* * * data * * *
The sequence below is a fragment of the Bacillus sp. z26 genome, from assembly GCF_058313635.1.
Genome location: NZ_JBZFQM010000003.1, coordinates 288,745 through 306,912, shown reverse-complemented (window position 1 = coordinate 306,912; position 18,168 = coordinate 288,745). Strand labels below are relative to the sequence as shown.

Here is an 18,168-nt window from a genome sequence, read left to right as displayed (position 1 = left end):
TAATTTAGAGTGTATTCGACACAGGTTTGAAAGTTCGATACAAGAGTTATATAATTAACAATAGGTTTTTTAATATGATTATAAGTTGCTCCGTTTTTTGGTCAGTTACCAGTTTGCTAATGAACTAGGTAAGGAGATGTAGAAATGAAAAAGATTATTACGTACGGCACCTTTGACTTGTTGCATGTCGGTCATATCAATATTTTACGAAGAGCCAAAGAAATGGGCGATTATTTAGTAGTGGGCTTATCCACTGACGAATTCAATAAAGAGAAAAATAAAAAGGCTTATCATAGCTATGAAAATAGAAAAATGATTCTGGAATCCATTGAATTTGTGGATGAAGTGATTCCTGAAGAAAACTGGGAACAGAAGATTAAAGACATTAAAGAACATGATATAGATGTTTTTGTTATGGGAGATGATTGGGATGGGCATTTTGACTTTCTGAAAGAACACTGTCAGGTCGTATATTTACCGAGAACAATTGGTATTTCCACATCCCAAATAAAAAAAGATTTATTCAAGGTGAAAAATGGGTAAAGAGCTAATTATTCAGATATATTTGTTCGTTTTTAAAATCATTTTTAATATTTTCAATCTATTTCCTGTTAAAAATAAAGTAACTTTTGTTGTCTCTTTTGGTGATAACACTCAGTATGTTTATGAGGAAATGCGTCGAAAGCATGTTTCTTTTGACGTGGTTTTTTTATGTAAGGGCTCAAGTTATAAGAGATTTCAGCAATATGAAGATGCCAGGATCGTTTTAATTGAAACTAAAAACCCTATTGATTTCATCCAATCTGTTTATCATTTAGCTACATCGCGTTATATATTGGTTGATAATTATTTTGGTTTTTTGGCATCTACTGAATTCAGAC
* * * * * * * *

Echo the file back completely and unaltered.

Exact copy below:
The sequence below is a fragment of the Bacillus sp. z26 genome, from assembly GCF_058313635.1.
Genome location: NZ_JBZFQM010000003.1, coordinates 288,745 through 306,912, shown reverse-complemented (window position 1 = coordinate 306,912; position 18,168 = coordinate 288,745). Strand labels below are relative to the sequence as shown.

Here is an 18,168-nt window from a genome sequence, read left to right as displayed (position 1 = left end):
TAATTTAGAGTGTATTCGACACAGGTTTGAAAGTTCGATACAAGAGTTATATAATTAACAATAGGTTTTTTAATATGATTATAAGTTGCTCCGTTTTTTGGTCAGTTACCAGTTTGCTAATGAACTAGGTAAGGAGATGTAGAAATGAAAAAGATTATTACGTACGGCACCTTTGACTTGTTGCATGTCGGTCATATCAATATTTTACGAAGAGCCAAAGAAATGGGCGATTATTTAGTAGTGGGCTTATCCACTGACGAATTCAATAAAGAGAAAAATAAAAAGGCTTATCATAGCTATGAAAATAGAAAAATGATTCTGGAATCCATTGAATTTGTGGATGAAGTGATTCCTGAAGAAAACTGGGAACAGAAGATTAAAGACATTAAAGAACATGATATAGATGTTTTTGTTATGGGAGATGATTGGGATGGGCATTTTGACTTTCTGAAAGAACACTGTCAGGTCGTATATTTACCGAGAACAATTGGTATTTCCACATCCCAAATAAAAAAAGATTTATTCAAGGTGAAAAATGGGTAAAGAGCTAATTATTCAGATATATTTGTTCGTTTTTAAAATCATTTTTAATATTTTCAATCTATTTCCTGTTAAAAATAAAGTAACTTTTGTTGTCTCTTTTGGTGATAACACTCAGTATGTTTATGAGGAAATGCGTCGAAAGCATGTTTCTTTTGACGTGGTTTTTTTATGTAAGGGCTCAAGTTATAAGAGATTTCAGCAATATGAAGATGCCAGGATCGTTTTAATTGAAACTAAAAACCCTATTGATTTCATCCAATCTGTTTATCATTTAGCTACATCGCGTTATATATTGGTTGATAATTATTTTGGTTTTTTGGCATCTACTGAATTCAGAC